‘Duterte must break cycle of human rights violations’ – Amnesty Int’l

‘Duterte must break cycle of human rights violations’ – Amnesty Int’l
According to Amnesty International, President Rodrigo Duterte's commitment to uphold the rule of law is like a breath of fresh air

MANILA, Philippines – Coming on the heels of President Rodrigo Duterte’s inauguration on Thursday, June 30, Amnesty International urged the 16th president of the Philippines to “break the country’s poor human rights record.”

In his inaugural speech, Duterte promised to uphold the rule of law.

Addressing concerns about resorting to extrajudicial killings to solve the country’s drug and crime problem, the newly-inaugurated President said, “As a lawyer and a former prosecutor, I know the limits of the power and authority of the president. I know what is legal and what is not. My adherence to due process and the rule of law is uncompromising.”

A day later, he told the Philippine National Police that if its members “kill 1,000 [criminals] in the line of duty,” he will “protect” them. (READ: Duterte to PNP: ‘Do you duty and I will die for you’)

This is a reiteration of his campaign promise to law enforcers that he would pardon them if they get convicted of crimes committed in the line of duty.

Human rights

In a statement released Friday, July 1, Amnesty International said that Duterte’s inaugural speech on upholding the rule of law is like a breath of fresh air. 

Throughout the campaign season, Duterte has triggered widespread alarm over his stance on extrajudicial killings and his call for the restoration of death penalty. He has also been criticized for intimidating human rights defenders.

“It is encouraging that he spoke of honoring the Philippines’ obligations under international law in his inauguration speech. But now he is in power, he needs to lend substance to those words and break with his earlier rhetoric,” said Rafendi Djamin, Amnesty International’s Director for South East Asia and the Pacific.

Defined as extrajudicial killings, torture, enforced disappearances, and human trafficking, among others, human rights violations in the Philippines have decreased in the past years but cases still exist and remain unsolved, according to Human Rights Watch.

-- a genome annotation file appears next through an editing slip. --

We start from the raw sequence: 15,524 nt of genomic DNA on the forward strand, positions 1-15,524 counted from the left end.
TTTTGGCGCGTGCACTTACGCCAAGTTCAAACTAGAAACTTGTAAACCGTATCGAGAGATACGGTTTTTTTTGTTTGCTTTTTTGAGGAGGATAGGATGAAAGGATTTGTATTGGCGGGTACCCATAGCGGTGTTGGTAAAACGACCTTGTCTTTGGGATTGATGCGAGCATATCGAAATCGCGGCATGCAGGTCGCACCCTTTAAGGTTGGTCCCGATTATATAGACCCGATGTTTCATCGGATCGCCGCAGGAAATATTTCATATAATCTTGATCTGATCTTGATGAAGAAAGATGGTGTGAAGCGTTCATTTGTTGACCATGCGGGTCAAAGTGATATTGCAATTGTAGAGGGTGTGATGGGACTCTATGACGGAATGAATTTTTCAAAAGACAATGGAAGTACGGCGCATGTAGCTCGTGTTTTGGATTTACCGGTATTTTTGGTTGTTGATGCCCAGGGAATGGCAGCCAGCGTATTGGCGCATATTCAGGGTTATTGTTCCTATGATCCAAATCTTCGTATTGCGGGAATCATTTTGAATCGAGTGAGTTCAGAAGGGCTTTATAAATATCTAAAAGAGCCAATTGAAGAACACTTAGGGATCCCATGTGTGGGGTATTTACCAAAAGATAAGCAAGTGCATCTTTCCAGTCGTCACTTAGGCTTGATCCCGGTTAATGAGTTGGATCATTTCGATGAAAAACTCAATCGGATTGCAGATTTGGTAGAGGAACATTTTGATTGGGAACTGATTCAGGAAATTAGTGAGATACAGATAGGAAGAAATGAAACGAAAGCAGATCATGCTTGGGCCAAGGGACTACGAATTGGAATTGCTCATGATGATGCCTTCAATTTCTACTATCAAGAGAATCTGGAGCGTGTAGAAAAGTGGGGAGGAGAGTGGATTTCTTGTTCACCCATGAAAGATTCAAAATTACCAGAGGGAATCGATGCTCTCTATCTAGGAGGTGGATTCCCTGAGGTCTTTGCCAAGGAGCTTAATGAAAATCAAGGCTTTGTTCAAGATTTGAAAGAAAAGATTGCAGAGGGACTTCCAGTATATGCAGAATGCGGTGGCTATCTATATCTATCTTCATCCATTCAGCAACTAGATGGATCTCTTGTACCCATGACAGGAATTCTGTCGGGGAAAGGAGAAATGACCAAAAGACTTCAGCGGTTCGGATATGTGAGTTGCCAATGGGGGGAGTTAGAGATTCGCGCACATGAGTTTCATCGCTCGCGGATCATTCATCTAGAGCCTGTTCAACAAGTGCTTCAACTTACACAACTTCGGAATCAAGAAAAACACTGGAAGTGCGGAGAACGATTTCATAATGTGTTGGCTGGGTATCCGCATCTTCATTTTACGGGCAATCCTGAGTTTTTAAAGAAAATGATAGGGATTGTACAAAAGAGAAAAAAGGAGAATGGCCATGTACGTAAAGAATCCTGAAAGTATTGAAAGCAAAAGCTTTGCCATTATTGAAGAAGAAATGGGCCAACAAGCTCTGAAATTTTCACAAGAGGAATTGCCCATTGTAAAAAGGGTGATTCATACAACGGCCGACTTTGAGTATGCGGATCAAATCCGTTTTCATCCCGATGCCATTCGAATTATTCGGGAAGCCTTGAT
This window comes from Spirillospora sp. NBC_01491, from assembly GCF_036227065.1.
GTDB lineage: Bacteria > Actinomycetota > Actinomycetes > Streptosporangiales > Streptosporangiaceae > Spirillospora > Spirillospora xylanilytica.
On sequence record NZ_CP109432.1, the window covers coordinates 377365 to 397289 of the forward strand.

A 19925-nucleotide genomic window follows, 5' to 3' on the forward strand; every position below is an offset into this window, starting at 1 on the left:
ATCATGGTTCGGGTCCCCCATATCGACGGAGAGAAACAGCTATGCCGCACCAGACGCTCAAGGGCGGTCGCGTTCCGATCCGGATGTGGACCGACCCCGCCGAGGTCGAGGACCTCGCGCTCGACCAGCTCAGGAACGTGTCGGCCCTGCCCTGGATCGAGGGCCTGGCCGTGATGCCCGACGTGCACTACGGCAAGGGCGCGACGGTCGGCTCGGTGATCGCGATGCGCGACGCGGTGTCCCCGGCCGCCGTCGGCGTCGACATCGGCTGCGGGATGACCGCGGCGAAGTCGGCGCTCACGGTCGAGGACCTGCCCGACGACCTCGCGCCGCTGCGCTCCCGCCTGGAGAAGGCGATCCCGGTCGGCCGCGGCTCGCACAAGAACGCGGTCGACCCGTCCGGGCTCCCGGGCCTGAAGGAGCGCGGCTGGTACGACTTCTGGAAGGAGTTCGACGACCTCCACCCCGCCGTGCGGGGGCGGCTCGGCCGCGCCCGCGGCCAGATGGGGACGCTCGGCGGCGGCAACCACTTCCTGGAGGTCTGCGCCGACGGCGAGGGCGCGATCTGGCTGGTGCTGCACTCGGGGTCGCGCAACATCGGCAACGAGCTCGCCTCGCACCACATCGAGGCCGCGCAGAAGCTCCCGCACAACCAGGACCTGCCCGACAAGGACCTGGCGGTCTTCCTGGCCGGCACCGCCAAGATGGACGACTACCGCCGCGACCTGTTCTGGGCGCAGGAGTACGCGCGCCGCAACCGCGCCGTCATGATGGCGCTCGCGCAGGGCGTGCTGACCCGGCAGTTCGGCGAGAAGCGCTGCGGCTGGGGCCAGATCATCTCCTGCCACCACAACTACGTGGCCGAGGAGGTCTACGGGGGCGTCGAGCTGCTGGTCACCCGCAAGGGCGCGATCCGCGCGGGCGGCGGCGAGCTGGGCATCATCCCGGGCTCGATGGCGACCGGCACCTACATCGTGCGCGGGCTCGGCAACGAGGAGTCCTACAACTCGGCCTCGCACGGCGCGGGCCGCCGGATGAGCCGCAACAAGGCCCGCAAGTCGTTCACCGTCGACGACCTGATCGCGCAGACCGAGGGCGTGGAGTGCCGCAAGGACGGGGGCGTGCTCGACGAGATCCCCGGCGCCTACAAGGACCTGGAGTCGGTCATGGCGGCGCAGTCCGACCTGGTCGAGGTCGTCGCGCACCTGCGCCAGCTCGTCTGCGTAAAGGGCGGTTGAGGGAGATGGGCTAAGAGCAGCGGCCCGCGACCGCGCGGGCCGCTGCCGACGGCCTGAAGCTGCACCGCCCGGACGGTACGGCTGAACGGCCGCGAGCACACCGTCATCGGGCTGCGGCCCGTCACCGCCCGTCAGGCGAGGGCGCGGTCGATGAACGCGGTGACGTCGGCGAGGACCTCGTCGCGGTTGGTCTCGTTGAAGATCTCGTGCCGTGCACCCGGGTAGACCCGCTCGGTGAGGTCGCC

Amnesty International welcomed this change in Duterte’s rhetoric but hopes these statements were not “merely issued to placate critics but are translated into actual policy and implemented in practice.”

Safety of journalists

The watchdog group also noted Duterte’s disregard for the safety of journalists.

“President Duterte makes full use of his right to freedom of expression. He should respect the fact that others also have this right to write and speak freely, and the authorities must respect and protect their right to do so without fear of imprisonment, threats, or violence,” Djamin said.

A few days before Duterte’s inauguration, he announced he would stop granting press conferences and would “boycott” the media. This move came after Duterte accused the media of twisting and misinterpreting his statements.

He was criticized by local and international press groups for his statement on the media killings in the Philippines, one of the most dangerous countries for journalists.

In a pooled editorial released a day before his inauguration, different media groups emphaszed that the Chief Executive and the press have a “common duty in law and tradition” to serve the Filipino people.

Outlining recommendations for the new administration, Amnesty International has also published a program of action and highlighted the need to end extrajudicial executions, enforced disappearances, and secret detention, as well as torture and other forms of human rights abuse in the country. – with reports from Raisa Serafica/Rappler.com 

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